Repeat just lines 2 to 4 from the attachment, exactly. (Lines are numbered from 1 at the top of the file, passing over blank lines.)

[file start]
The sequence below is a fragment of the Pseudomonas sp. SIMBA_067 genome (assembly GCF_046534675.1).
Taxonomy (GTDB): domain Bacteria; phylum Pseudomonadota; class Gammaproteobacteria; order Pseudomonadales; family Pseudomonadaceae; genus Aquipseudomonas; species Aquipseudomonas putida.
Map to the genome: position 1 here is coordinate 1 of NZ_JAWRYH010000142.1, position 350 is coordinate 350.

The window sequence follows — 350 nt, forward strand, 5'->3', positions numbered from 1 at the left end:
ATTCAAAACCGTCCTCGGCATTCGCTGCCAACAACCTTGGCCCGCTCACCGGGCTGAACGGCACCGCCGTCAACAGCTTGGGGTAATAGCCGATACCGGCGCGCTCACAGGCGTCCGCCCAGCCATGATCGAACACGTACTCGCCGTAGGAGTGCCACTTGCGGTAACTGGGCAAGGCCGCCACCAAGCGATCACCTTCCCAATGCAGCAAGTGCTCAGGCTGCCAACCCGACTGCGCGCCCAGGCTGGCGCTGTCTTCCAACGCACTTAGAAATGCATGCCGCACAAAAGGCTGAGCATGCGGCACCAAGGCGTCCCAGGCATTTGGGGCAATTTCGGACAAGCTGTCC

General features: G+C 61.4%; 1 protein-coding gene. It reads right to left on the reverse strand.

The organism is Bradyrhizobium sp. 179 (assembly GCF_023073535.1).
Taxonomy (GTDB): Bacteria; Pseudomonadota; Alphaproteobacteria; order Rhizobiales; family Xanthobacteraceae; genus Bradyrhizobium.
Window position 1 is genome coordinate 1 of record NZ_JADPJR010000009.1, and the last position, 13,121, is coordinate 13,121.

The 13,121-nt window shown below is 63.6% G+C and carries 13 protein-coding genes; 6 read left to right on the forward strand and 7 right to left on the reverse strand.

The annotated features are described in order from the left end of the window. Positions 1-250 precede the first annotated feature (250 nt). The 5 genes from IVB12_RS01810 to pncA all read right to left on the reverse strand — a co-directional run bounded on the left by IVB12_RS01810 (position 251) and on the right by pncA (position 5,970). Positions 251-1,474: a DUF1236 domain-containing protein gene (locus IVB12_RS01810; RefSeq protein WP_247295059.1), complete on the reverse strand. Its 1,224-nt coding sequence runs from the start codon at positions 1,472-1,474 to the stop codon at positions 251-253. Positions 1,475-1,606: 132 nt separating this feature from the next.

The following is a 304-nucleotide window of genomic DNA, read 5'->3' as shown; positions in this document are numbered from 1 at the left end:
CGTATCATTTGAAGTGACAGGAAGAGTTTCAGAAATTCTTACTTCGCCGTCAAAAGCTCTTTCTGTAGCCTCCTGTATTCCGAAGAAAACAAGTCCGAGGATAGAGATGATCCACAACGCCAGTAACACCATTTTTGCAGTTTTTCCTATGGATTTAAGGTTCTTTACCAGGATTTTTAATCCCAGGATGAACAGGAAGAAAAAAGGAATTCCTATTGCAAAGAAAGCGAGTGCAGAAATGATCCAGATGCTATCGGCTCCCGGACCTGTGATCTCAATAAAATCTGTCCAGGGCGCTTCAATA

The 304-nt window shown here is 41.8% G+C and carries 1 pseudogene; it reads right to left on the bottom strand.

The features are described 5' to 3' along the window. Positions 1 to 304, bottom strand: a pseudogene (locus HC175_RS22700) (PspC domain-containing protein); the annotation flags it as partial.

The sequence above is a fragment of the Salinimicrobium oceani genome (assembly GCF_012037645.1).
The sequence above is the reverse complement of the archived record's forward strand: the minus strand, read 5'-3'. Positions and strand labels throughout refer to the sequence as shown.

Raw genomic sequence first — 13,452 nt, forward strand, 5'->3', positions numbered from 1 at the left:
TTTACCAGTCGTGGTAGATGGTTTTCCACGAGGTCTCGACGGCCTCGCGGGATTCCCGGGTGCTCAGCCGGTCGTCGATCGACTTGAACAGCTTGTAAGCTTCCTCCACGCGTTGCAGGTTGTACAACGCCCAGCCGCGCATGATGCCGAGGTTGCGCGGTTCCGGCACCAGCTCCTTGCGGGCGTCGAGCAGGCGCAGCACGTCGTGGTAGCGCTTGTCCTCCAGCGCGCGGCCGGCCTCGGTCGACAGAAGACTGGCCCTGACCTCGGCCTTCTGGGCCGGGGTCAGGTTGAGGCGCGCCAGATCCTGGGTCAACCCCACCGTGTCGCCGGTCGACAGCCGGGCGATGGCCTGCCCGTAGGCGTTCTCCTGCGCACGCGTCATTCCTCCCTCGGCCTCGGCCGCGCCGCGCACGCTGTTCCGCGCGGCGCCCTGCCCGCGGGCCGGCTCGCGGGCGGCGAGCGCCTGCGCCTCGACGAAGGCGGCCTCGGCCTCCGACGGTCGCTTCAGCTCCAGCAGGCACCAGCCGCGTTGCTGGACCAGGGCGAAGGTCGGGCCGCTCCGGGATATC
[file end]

Taxonomy (GTDB): domain Bacteria; phylum Pseudomonadota; class Gammaproteobacteria; order Pseudomonadales; family Pseudomonadaceae; genus Aquipseudomonas; species Aquipseudomonas putida.
Map to the genome: position 1 here is coordinate 1 of NZ_JAWRYH010000142.1, position 350 is coordinate 350.

The window sequence follows — 350 nt, forward strand, 5'->3', positions numbered from 1 at the left end: